Studio Prokopiou, Take my Picture, Marnie Scarlet, 2016. Courtesy of the artist.
Studio Prokopiou is a London-based collaborative project started by South Africa-born photographer Phillip Prokopiou and his partner Panagiotis Poimenidis.
The project is informed by an appreciation of camp sensibility and aims to capture the essence of east London queer club scene, featuring legendary darlings such as compere and performance artist Lewis G. Burton and the ‘holy mother of Gawd’ Virgin Xtravaganzah.
Camp has to be considered as a high form of sensibility, which stems from love of artifice and opulence. At this point, it is important to recall Susan Sontag’s essay Notes on camp , published in 1964, which pointed out the connection between camp and artifice, kitsch and theatrical exaggeration.
‘The experiences of Camp are based on the great discovery that the sensibility of high culture has no monopoly upon refinement. Camp asserts that good taste is not simply good taste; that there exists, indeed, a good taste of bad taste’ (Sontag, 1964).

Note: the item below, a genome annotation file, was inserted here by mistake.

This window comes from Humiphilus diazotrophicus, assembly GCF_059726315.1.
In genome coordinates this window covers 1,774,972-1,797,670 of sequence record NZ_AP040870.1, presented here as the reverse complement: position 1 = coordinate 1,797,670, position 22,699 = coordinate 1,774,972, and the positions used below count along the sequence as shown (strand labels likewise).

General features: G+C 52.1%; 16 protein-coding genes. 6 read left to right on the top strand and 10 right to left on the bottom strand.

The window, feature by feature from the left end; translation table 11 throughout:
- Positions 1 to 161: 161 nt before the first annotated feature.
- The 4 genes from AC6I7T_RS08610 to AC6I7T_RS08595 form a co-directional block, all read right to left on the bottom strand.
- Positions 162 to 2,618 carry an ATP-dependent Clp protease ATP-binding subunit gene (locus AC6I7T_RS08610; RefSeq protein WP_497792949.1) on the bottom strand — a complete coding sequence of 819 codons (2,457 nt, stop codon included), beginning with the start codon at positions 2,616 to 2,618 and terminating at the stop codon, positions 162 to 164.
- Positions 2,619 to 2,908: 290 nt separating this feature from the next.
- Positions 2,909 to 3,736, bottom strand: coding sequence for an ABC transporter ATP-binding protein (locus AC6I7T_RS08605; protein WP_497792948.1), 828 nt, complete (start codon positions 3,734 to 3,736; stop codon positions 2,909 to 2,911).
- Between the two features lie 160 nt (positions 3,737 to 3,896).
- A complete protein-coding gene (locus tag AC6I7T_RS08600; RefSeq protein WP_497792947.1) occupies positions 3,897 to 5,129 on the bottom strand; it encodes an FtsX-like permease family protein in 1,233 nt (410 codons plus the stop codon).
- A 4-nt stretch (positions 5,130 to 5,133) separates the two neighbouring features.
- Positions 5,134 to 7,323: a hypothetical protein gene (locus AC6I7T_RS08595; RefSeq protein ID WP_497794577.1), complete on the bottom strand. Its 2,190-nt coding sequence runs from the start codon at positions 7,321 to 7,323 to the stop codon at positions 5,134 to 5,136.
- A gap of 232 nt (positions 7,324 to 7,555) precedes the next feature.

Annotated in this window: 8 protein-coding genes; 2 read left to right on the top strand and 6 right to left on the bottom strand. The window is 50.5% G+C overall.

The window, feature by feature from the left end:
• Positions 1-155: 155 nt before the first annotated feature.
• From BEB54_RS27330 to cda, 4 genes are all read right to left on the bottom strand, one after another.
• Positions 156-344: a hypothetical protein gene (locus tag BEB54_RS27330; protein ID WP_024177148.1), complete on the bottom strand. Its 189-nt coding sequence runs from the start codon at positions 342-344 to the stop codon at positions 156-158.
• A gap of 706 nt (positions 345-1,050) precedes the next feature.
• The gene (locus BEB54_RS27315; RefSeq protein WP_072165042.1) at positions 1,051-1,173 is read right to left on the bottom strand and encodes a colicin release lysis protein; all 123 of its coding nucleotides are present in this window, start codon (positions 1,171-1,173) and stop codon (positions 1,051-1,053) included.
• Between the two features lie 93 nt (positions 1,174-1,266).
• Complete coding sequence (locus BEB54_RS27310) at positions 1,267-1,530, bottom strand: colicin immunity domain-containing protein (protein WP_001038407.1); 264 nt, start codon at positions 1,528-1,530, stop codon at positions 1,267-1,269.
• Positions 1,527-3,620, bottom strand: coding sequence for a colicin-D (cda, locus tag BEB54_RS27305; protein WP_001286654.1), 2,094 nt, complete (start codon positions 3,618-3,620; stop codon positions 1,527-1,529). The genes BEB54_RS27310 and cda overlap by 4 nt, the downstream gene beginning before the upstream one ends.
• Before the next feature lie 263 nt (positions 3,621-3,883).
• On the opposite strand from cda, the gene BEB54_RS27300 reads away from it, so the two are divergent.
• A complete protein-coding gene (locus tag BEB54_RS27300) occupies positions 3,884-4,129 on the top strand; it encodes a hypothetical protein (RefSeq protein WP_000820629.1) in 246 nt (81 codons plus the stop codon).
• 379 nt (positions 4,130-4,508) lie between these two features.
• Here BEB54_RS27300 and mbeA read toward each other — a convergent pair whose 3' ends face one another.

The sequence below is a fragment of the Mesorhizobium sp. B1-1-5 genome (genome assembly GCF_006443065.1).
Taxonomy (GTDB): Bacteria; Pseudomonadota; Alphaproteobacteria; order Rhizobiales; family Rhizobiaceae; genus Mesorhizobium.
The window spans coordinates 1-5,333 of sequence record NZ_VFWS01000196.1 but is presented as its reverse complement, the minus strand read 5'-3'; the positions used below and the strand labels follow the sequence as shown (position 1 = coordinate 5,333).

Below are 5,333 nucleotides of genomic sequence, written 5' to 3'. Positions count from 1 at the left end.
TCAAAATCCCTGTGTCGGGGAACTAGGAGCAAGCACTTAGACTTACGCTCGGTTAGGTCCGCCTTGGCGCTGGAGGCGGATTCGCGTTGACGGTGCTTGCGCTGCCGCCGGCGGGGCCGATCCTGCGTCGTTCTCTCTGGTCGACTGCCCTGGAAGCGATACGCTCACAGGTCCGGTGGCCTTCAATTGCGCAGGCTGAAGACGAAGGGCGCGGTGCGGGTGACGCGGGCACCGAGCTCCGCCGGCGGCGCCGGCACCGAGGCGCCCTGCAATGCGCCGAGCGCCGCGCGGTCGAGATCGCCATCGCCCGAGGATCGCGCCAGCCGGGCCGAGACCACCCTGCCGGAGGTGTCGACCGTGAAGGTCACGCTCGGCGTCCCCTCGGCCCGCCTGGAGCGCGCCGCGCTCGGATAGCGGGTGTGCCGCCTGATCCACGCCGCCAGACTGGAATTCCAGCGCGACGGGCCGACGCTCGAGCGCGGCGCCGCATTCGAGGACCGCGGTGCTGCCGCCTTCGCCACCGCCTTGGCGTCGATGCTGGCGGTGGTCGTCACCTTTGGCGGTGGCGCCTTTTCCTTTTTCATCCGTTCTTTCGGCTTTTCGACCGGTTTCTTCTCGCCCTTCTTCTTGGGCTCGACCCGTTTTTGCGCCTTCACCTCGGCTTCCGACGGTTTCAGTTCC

As Phillip states: ‘[Camp] is a form of satire – a way to exaggerate and ridicule things that are very serious’.
Therefore, a typical Studio Prokopiou image is constructed to communicate hopes, fear and fantasies through the lens of camp: the setting – a bedroom located in a studio in Peckham’s Bussey Building- contributes to the theatrical and decadent allure of the photograph.
The photographs are a wonderful portrait of marginalised characters and combine a plethora of cultural references such as fashion, classical sculpture and religious iconography.
Distancing itself from other canonic projects, the photography of Studio Prokopiou has a distinctly offbeat and cinematic aesthetic.
Studio Prokopiou, Curl Up And Dye, Jack James Baxter, 2017. Courtesy of the artist.
Studio Prokopiou, Nude, Virgin Xtravaganzah, 2017. Courtesy of the artist.